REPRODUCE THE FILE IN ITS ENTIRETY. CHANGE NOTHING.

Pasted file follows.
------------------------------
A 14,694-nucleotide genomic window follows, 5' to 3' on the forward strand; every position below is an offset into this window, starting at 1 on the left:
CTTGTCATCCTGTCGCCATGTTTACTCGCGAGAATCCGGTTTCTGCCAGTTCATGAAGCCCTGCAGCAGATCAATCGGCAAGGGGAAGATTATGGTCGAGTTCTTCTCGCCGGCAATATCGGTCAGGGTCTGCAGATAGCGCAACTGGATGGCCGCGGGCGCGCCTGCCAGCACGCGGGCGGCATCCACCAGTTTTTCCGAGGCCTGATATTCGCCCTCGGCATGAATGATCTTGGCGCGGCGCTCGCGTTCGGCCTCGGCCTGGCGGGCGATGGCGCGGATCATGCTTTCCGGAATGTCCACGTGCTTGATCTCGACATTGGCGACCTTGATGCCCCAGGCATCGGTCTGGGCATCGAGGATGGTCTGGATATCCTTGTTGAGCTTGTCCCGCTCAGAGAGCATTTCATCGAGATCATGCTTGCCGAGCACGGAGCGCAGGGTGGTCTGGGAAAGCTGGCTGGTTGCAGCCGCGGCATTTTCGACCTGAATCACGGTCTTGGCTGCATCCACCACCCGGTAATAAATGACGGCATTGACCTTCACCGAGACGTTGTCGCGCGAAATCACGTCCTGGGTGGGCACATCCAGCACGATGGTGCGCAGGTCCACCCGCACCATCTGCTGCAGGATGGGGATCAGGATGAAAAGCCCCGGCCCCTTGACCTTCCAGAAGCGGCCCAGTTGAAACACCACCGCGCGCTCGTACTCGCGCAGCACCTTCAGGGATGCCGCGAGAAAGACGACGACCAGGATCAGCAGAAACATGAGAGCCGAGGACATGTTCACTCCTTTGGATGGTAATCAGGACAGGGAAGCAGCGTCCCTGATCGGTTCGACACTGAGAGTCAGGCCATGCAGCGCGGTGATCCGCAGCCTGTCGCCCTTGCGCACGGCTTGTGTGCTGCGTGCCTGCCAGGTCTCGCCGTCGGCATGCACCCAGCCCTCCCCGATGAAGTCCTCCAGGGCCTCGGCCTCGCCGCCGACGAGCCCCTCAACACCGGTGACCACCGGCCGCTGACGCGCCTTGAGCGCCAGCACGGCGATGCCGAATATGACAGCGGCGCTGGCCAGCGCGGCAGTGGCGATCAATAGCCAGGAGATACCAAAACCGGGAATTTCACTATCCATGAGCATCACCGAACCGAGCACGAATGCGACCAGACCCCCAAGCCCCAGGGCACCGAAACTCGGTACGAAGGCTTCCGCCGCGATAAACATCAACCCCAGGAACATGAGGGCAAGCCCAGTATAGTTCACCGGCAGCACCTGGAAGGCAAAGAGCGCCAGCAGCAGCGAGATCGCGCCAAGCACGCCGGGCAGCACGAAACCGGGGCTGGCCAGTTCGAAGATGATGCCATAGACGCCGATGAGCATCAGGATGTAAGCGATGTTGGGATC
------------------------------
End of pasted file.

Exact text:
A 14,694-nucleotide genomic window follows, 5' to 3' on the forward strand; every position below is an offset into this window, starting at 1 on the left:
CTTGTCATCCTGTCGCCATGTTTACTCGCGAGAATCCGGTTTCTGCCAGTTCATGAAGCCCTGCAGCAGATCAATCGGCAAGGGGAAGATTATGGTCGAGTTCTTCTCGCCGGCAATATCGGTCAGGGTCTGCAGATAGCGCAACTGGATGGCCGCGGGCGCGCCTGCCAGCACGCGGGCGGCATCCACCAGTTTTTCCGAGGCCTGATATTCGCCCTCGGCATGAATGATCTTGGCGCGGCGCTCGCGTTCGGCCTCGGCCTGGCGGGCGATGGCGCGGATCATGCTTTCCGGAATGTCCACGTGCTTGATCTCGACATTGGCGACCTTGATGCCCCAGGCATCGGTCTGGGCATCGAGGATGGTCTGGATATCCTTGTTGAGCTTGTCCCGCTCAGAGAGCATTTCATCGAGATCATGCTTGCCGAGCACGGAGCGCAGGGTGGTCTGGGAAAGCTGGCTGGTTGCAGCCGCGGCATTTTCGACCTGAATCACGGTCTTGGCTGCATCCACCACCCGGTAATAAATGACGGCATTGACCTTCACCGAGACGTTGTCGCGCGAAATCACGTCCTGGGTGGGCACATCCAGCACGATGGTGCGCAGGTCCACCCGCACCATCTGCTGCAGGATGGGGATCAGGATGAAAAGCCCCGGCCCCTTGACCTTCCAGAAGCGGCCCAGTTGAAACACCACCGCGCGCTCGTACTCGCGCAGCACCTTCAGGGATGCCGCGAGAAAGACGACGACCAGGATCAGCAGAAACATGAGAGCCGAGGACATGTTCACTCCTTTGGATGGTAATCAGGACAGGGAAGCAGCGTCCCTGATCGGTTCGACACTGAGAGTCAGGCCATGCAGCGCGGTGATCCGCAGCCTGTCGCCCTTGCGCACGGCTTGTGTGCTGCGTGCCTGCCAGGTCTCGCCGTCGGCATGCACCCAGCCCTCCCCGATGAAGTCCTCCAGGGCCTCGGCCTCGCCGCCGACGAGCCCCTCAACACCGGTGACCACCGGCCGCTGACGCGCCTTGAGCGCCAGCACGGCGATGCCGAATATGACAGCGGCGCTGGCCAGCGCGGCAGTGGCGATCAATAGCCAGGAGATACCAAAACCGGGAATTTCACTATCCATGAGCATCACCGAACCGAGCACGAATGCGACCAGACCCCCAAGCCCCAGGGCACCGAAACTCGGTACGAAGGCTTCCGCCGCGATAAACATCAACCCCAGGAACATGAGGGCAAGCCCAGTATAGTTCACCGGCAGCACCTGGAAGGCAAAGAGCGCCAGCAGCAGCGAGATCGCGCCAAGCACGCCGGGCAGCACGAAACCGGGGCTGGCCAGTTCGAAGATGATGCCATAGACGCCGATGAGCATCAGGATGTAAGCGATGTTGGGATC